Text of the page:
Boccia may just be the oldest ball sport played at the Paralympics. Games of bowls, where players try to land balls as close as possible to a jack, or target ball, have been around since ancient times and remain popular throughout the world. Boccia’s points of difference are that it is played exclusively by athletes in wheelchairs, indoors on a smooth surface, and using stitched leather balls.
Boccia is played by athletes with the highest levels of impairment of any Paralympic sport. Originally for athletes with cerebral palsy, Boccia now includes athletes with other disabilities which affect motor skills. Players are classified into throwing/kicking classes and a ramp class for athletes who are unable to throw or kick the ball. These players use a ramp assistant, who sits in front of the player with their back to the play and positions the ramp and ball according to the players’ instructions. The player releases the ball, which rolls down the ramp onto the playing surface.
Top players are incredibly skilful, and it is not unusual to see balls literally mounded up around the jack. At the highest level, the sport is very competitive. At London in 2012, the 21 medals available were shared by 10 countries. Brazil topped the table in 2012 and 2008, ahead of traditional powerhouses Portugal, South Korea, Spain and Great Britain.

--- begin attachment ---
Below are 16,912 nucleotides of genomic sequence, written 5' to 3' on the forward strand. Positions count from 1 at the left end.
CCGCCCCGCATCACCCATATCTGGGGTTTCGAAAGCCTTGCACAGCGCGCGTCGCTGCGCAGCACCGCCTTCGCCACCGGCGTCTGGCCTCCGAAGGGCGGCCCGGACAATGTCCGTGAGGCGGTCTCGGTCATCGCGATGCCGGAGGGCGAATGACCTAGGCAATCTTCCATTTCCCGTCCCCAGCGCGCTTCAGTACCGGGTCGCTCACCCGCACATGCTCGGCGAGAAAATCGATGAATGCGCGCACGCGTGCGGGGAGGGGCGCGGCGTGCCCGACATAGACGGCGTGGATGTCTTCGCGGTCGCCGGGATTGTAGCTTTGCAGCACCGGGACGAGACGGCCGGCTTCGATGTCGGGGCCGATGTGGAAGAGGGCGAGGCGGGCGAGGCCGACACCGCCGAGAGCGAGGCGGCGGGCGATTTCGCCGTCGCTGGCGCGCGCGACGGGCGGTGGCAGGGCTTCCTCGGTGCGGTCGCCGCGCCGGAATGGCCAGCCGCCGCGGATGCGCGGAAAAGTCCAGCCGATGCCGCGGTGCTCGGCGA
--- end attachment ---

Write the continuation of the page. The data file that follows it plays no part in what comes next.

The Paralympic Boccia program is managed by the Australian Paralympic Committee, which partners with Boccia Australia to grow the sport at all levels. Due to the high levels of support required by players, significant investment is required to train and compete.
Just 14 athletes have represented Australia in Boccia at the Paralympics since the sport was introduced in 1984. The 1996 Games produced Australia’s best ever results – Tu Huyhn and Kris Bignall won a bronze medal in the pairs, and Australian athletes placed fifth in the team event and achieved fourth and fifth place individual finishes. It was the only time Australians have reached the medal rounds.